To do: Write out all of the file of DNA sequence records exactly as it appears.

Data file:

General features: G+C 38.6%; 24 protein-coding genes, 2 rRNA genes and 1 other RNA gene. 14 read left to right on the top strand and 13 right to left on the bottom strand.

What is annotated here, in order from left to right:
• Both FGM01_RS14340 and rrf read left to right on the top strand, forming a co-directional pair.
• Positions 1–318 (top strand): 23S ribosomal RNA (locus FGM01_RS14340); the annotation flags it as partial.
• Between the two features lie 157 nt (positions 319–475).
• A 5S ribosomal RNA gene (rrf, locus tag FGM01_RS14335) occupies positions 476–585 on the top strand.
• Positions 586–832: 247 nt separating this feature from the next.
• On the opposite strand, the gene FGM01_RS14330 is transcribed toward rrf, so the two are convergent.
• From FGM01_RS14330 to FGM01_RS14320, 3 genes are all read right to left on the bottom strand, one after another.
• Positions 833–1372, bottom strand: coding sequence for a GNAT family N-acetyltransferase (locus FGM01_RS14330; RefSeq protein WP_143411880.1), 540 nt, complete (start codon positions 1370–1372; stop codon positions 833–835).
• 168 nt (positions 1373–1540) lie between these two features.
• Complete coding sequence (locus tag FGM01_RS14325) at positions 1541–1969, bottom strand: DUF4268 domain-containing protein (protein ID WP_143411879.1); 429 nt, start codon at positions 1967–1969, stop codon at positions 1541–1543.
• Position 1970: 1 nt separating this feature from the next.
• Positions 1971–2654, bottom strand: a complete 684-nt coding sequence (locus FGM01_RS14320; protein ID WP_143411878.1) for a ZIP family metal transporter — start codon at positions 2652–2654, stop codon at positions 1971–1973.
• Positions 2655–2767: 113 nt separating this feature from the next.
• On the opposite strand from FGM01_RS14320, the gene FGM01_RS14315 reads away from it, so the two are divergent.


General features: G+C 38.6%; 24 protein-coding genes, 2 rRNA genes and 1 other RNA gene. 14 read left to right on the top strand and 13 right to left on the bottom strand.

What is annotated here, in order from left to right:
• Both FGM01_RS14340 and rrf read left to right on the top strand, forming a co-directional pair.
• Positions 1–318 (top strand): 23S ribosomal RNA (locus FGM01_RS14340); the annotation flags it as partial.
• Between the two features lie 157 nt (positions 319–475).
• A 5S ribosomal RNA gene (rrf, locus tag FGM01_RS14335) occupies positions 476–585 on the top strand.
• Positions 586–832: 247 nt separating this feature from the next.
• On the opposite strand, the gene FGM01_RS14330 is transcribed toward rrf, so the two are convergent.
• From FGM01_RS14330 to FGM01_RS14320, 3 genes are all read right to left on the bottom strand, one after another.
• Positions 833–1372, bottom strand: coding sequence for a GNAT family N-acetyltransferase (locus FGM01_RS14330; RefSeq protein WP_143411880.1), 540 nt, complete (start codon positions 1370–1372; stop codon positions 833–835).
• 168 nt (positions 1373–1540) lie between these two features.
• Complete coding sequence (locus tag FGM01_RS14325) at positions 1541–1969, bottom strand: DUF4268 domain-containing protein (protein ID WP_143411879.1); 429 nt, start codon at positions 1967–1969, stop codon at positions 1541–1543.
• Position 1970: 1 nt separating this feature from the next.
• Positions 1971–2654, bottom strand: a complete 684-nt coding sequence (locus FGM01_RS14320; protein ID WP_143411878.1) for a ZIP family metal transporter — start codon at positions 2652–2654, stop codon at positions 1971–1973.
• Positions 2655–2767: 113 nt separating this feature from the next.
• On the opposite strand from FGM01_RS14320, the gene FGM01_RS14315 reads away from it, so the two are divergent.